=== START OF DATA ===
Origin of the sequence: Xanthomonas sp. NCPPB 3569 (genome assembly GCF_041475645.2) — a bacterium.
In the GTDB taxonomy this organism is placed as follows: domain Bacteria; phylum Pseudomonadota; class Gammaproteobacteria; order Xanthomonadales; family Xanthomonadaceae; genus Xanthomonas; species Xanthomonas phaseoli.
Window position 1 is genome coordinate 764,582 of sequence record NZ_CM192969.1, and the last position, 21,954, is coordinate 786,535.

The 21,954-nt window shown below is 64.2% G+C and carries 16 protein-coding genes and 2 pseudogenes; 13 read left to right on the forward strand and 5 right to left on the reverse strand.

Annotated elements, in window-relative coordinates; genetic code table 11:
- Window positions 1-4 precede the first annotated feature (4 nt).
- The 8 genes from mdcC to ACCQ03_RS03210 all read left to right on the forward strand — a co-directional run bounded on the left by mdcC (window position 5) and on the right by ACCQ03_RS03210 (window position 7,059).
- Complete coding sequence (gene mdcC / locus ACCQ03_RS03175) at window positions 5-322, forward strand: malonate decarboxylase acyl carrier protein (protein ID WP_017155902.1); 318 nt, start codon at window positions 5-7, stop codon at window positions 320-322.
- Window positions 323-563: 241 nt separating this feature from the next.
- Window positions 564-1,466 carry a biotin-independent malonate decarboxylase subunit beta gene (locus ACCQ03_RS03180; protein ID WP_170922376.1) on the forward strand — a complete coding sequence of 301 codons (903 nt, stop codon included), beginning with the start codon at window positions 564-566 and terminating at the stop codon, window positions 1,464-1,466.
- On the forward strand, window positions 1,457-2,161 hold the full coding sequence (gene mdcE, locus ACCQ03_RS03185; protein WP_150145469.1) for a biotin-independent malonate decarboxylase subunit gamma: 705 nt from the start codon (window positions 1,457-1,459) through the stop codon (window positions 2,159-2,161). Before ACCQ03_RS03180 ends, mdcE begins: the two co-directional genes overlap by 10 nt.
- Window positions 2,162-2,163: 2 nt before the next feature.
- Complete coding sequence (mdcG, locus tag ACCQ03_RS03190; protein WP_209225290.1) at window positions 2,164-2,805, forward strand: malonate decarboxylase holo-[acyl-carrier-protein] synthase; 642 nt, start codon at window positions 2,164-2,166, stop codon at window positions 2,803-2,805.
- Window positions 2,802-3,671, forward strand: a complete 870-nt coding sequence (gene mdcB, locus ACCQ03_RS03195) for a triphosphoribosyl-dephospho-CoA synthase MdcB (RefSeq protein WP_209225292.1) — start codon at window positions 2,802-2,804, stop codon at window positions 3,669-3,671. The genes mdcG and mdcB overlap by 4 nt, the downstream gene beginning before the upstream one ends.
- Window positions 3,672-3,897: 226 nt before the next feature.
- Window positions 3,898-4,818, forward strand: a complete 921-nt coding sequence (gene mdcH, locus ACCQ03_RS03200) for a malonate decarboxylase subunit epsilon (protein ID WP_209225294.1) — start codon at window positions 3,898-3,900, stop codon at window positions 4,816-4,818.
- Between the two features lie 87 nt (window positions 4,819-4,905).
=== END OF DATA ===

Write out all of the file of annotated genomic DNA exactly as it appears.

Origin of the sequence: Xanthomonas sp. NCPPB 3569 (genome assembly GCF_041475645.2) — a bacterium.
In the GTDB taxonomy this organism is placed as follows: domain Bacteria; phylum Pseudomonadota; class Gammaproteobacteria; order Xanthomonadales; family Xanthomonadaceae; genus Xanthomonas; species Xanthomonas phaseoli.
Window position 1 is genome coordinate 764,582 of sequence record NZ_CM192969.1, and the last position, 21,954, is coordinate 786,535.

The 21,954-nt window shown below is 64.2% G+C and carries 16 protein-coding genes and 2 pseudogenes; 13 read left to right on the forward strand and 5 right to left on the reverse strand.

Annotated elements, in window-relative coordinates; genetic code table 11:
- Window positions 1-4 precede the first annotated feature (4 nt).
- The 8 genes from mdcC to ACCQ03_RS03210 all read left to right on the forward strand — a co-directional run bounded on the left by mdcC (window position 5) and on the right by ACCQ03_RS03210 (window position 7,059).
- Complete coding sequence (gene mdcC / locus ACCQ03_RS03175) at window positions 5-322, forward strand: malonate decarboxylase acyl carrier protein (protein ID WP_017155902.1); 318 nt, start codon at window positions 5-7, stop codon at window positions 320-322.
- Window positions 323-563: 241 nt separating this feature from the next.
- Window positions 564-1,466 carry a biotin-independent malonate decarboxylase subunit beta gene (locus ACCQ03_RS03180; protein ID WP_170922376.1) on the forward strand — a complete coding sequence of 301 codons (903 nt, stop codon included), beginning with the start codon at window positions 564-566 and terminating at the stop codon, window positions 1,464-1,466.
- On the forward strand, window positions 1,457-2,161 hold the full coding sequence (gene mdcE, locus ACCQ03_RS03185; protein WP_150145469.1) for a biotin-independent malonate decarboxylase subunit gamma: 705 nt from the start codon (window positions 1,457-1,459) through the stop codon (window positions 2,159-2,161). Before ACCQ03_RS03180 ends, mdcE begins: the two co-directional genes overlap by 10 nt.
- Window positions 2,162-2,163: 2 nt before the next feature.
- Complete coding sequence (mdcG, locus tag ACCQ03_RS03190; protein WP_209225290.1) at window positions 2,164-2,805, forward strand: malonate decarboxylase holo-[acyl-carrier-protein] synthase; 642 nt, start codon at window positions 2,164-2,166, stop codon at window positions 2,803-2,805.
- Window positions 2,802-3,671, forward strand: a complete 870-nt coding sequence (gene mdcB, locus ACCQ03_RS03195) for a triphosphoribosyl-dephospho-CoA synthase MdcB (RefSeq protein WP_209225292.1) — start codon at window positions 2,802-2,804, stop codon at window positions 3,669-3,671. The genes mdcG and mdcB overlap by 4 nt, the downstream gene beginning before the upstream one ends.
- Window positions 3,672-3,897: 226 nt before the next feature.
- Window positions 3,898-4,818, forward strand: a complete 921-nt coding sequence (gene mdcH, locus ACCQ03_RS03200) for a malonate decarboxylase subunit epsilon (protein ID WP_209225294.1) — start codon at window positions 3,898-3,900, stop codon at window positions 4,816-4,818.
- Between the two features lie 87 nt (window positions 4,819-4,905).